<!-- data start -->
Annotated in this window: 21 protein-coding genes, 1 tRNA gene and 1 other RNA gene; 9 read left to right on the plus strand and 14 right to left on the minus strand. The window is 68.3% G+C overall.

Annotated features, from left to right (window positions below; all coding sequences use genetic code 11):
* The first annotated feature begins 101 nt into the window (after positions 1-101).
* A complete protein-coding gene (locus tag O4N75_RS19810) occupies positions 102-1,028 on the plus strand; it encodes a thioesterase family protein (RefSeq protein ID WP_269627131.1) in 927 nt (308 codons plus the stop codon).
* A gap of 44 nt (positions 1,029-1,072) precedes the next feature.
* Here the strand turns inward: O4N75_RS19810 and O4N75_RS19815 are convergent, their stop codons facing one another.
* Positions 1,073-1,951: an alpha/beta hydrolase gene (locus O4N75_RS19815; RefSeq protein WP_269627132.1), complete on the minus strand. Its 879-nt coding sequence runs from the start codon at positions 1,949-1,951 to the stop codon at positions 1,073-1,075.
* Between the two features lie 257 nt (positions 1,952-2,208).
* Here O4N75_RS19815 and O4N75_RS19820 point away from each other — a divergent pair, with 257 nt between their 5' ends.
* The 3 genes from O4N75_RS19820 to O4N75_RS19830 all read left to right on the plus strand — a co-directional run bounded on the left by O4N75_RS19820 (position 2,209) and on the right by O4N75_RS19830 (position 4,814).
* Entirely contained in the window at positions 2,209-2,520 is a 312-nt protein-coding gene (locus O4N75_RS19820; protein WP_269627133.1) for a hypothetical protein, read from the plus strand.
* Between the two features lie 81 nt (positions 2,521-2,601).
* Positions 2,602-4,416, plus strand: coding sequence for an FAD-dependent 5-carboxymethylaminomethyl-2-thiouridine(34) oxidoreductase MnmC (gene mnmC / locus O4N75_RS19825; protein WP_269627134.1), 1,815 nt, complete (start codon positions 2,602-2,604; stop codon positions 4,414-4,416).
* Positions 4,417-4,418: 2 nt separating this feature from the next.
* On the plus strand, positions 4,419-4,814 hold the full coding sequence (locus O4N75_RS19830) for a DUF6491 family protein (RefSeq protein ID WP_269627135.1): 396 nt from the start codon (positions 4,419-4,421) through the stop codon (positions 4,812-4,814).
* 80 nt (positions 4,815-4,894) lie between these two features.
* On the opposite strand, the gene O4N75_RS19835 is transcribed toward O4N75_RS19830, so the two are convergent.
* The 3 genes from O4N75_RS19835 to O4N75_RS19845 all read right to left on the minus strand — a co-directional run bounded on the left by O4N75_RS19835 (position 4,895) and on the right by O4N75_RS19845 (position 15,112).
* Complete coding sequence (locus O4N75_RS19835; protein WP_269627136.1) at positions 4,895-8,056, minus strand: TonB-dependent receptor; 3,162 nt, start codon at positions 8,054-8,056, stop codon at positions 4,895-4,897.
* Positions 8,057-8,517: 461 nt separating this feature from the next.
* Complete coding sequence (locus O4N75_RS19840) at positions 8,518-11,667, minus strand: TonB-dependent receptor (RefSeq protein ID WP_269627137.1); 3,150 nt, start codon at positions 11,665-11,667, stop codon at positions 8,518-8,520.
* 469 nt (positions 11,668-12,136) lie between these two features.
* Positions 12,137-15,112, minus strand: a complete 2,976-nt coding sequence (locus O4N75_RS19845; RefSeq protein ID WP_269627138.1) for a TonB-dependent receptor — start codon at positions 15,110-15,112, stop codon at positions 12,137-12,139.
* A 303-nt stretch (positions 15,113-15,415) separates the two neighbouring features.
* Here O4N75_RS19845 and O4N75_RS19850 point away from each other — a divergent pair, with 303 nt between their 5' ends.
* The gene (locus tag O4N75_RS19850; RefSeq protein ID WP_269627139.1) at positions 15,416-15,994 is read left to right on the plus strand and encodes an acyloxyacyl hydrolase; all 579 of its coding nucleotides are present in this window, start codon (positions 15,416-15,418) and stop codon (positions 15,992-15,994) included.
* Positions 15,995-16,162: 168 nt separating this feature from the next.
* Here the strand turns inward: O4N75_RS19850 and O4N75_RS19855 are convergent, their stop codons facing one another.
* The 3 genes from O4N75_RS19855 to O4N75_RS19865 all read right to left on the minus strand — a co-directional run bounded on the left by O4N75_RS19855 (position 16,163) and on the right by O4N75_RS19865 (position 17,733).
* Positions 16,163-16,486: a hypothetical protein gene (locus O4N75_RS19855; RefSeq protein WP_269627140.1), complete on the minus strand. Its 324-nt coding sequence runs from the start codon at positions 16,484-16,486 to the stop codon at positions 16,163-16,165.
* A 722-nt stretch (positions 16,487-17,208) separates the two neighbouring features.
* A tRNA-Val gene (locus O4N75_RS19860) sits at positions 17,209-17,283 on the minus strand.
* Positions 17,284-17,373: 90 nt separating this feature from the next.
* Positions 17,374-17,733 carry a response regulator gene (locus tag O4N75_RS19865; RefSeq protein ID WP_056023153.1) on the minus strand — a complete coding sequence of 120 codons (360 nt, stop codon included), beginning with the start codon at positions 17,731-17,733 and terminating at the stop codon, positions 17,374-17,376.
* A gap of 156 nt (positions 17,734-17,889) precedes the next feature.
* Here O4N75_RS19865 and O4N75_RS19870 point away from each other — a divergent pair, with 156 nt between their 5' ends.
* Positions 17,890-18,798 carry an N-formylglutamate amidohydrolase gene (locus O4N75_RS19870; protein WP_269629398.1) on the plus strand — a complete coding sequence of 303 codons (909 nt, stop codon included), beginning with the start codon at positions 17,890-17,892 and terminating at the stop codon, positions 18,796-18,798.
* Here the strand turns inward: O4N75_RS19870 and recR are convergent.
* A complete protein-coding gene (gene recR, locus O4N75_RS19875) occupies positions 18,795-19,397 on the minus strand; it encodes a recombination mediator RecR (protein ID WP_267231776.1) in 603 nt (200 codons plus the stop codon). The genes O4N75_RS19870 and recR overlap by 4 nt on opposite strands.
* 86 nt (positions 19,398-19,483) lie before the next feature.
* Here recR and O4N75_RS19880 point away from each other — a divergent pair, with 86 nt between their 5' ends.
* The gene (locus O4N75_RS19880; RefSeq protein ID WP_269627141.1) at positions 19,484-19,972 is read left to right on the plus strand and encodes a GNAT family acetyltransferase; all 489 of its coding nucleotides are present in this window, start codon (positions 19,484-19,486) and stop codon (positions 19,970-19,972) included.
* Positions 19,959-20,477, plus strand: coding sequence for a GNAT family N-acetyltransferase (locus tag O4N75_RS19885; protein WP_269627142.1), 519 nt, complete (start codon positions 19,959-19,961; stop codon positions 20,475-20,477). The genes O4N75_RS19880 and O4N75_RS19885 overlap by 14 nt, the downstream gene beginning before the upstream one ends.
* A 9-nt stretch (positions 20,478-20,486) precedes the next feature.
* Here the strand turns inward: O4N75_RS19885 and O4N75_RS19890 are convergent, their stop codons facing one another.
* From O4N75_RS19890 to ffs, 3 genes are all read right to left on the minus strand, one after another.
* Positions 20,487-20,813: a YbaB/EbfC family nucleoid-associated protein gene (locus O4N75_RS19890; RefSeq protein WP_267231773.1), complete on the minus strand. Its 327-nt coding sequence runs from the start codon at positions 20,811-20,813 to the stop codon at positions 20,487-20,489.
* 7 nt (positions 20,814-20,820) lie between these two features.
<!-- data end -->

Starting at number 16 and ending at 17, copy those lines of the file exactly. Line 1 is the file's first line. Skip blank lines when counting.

* 80 nt (positions 4,815-4,894) lie between these two features.
* On the opposite strand, the gene O4N75_RS19835 is transcribed toward O4N75_RS19830, so the two are convergent.